With no family close by, limited access to essential services and sometimes hundreds of kilometres separating you from the neighbours, life can be tough for new parents in the outback.
Welcoming your first baby is an exciting and often anxious time. But for new parents in the most remote parts of our country, living away from family, friends and even essential services brings about a unique set of challenges.
According to the Australian Institute of Health and Welfare's Australian Mothers and Babies Report, 2.5 per cent of babies born in our country in 2013 were born to women who live in areas considered to be 'remote' or 'very remote'.
While that may sound like a small percentage, it equates to just over 7500 remote bundles of joy. And sometimes the nearest centre equipped to offer antenatal care and deliver those babies is hundreds of kilometres from home.
Lauren, 29, is a primary school teacher who was living in Western Australia's Fitzroy Crossing when she had her first baby last year. For Lauren and her husband Tom, an 800 kilometre round trip for antenatal classes was a reality – as was leaving home weeks before the baby's due date to wait it out in Broome.
"They keep a pretty close eye on you and advise you to leave accordingly," says Lauren, who stayed with friends for the last two weeks of her pregnancy. "Tom was back home working and I rang him to come to Broome the night I went into labour. He had to drive really slowly till the sun began to rise so he didn't hit any cattle on the way."
The couple prepared as carefully as possible for all scenarios, including early labour. "If that happened while I was still in Fitzroy Crossing, the Royal Flying Doctor Service would have airlifted me out to either Derby or Broome," says Lauren.
In the end, their baby boy was delivered safely and they left hospital 24 hours later to stay in holiday accommodation with both sets of the baby's grandparents, who had flown from Victoria. "It was fabulous to have family there for that first week, and we were visited by a midwife every day before we drove home a week later."
Navigating pregnancy and birth is one thing, but how do we look after the physical and emotional health of our most isolated mums once they're home with a new addition?
Women's Health Queensland Wide is one organisation with a strong focus on supporting these women. The not-for-profit group runs the Midwife Check-In Program, giving new mums without access to a health care centre the chance to have a midwife phone them regularly to see how they're coping.
Health Educator Belinda Kippen says the demand for the service is overwhelming. "Often young women go to these places for their partner's work, so they're without a support network of friends and family," she says. "We went to Mount Isa to recruit and within three hours, we'd met 60 new mums who wanted to use the service. That's pretty incredible. "
A key focus of the program is good emotional and mental health. The educators raise awareness of the symptoms and risk factors around postnatal depression and give advice on when and where to seek help.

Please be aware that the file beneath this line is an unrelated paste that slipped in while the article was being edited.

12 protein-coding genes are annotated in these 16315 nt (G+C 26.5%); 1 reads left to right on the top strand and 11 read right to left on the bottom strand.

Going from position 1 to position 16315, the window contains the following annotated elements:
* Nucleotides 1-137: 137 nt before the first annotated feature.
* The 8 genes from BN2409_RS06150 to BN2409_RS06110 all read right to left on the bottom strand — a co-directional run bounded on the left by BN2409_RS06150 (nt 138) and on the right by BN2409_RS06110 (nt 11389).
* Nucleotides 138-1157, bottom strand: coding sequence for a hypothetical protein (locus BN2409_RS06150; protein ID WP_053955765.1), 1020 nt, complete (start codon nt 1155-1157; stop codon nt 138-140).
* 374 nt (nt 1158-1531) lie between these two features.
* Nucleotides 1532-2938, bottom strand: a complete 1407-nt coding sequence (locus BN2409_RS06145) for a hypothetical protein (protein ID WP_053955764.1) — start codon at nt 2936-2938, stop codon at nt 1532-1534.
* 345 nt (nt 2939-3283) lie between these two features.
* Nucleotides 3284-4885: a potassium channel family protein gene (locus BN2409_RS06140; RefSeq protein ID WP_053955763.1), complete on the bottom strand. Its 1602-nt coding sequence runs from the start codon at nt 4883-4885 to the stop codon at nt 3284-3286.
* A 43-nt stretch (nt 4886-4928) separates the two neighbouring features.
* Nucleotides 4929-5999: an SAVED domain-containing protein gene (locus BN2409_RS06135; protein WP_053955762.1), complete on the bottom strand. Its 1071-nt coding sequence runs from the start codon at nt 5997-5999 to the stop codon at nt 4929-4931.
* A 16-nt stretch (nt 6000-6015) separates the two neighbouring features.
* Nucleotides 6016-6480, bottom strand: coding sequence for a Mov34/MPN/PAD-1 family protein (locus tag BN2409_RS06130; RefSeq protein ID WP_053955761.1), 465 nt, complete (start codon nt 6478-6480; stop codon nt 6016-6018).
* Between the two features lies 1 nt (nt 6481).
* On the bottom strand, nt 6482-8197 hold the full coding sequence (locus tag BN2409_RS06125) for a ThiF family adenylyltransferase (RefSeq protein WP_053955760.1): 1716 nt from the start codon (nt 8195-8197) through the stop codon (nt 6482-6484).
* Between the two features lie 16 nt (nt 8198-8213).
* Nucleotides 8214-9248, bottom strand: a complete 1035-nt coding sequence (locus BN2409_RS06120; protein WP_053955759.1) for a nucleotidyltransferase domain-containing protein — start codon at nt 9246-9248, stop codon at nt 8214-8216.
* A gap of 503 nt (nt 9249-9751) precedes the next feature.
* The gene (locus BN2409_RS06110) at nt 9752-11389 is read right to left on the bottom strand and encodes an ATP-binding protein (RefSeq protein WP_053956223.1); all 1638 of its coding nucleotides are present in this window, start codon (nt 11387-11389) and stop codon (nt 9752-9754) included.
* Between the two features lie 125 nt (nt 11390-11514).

"I remember talking to a woman on a station property up in the Gulf," says Kippen. "She said 'Look, things are really tough, I'm tearful most days, I think I might have postnatal depression, but I don't know what to do.' Not having people around to get that diagnosis and referral is tough."
Along with limited access to health professionals, another major challenge is the lack of friends or family close by to lend a hand. So when the going got tough for Rebekah Lampson, she took matters into her own hands and built an online community.
Rebekah, a wool classer and mum of three from rural Queensland, is the founder of the Outback Aussi Mums Facebook page. "After the birth of my twins I had three kids under three and I just felt so isolated. I thought, 'There must be so many young girls out here with nobody to ask for advice on things like teething or nappy rash'."
Along with general support, the page helps parents deal with the other logistics of living away from populated areas. When it's a couple of hours drive to the nearest supermarket or pharmacy, being caught short on nappies, formula and other supplies is especially hard.
"Most of our pantries are stocked up like little shops, because lots of girls don't get into town very often. So if you run out of something, you help each other out with the basics."
Lampson says more and more mums kept coming out of the woodwork, with many requests to join the page once it went live. "Now we have over 220 members, and it's about feeling like you're part of a community. Otherwise, it can be quite daunting, especially if you live out on a station. You can tend to feel like there's no support at all."
Providing that support is the very heart and soul of the work being done by the Midwife Check-In Program.
"We want these women to feel more confident to care for their babies and enjoy parenting, no matter where they're based," says Kippen. "Just the notion that someone out there is thinking about them is really important."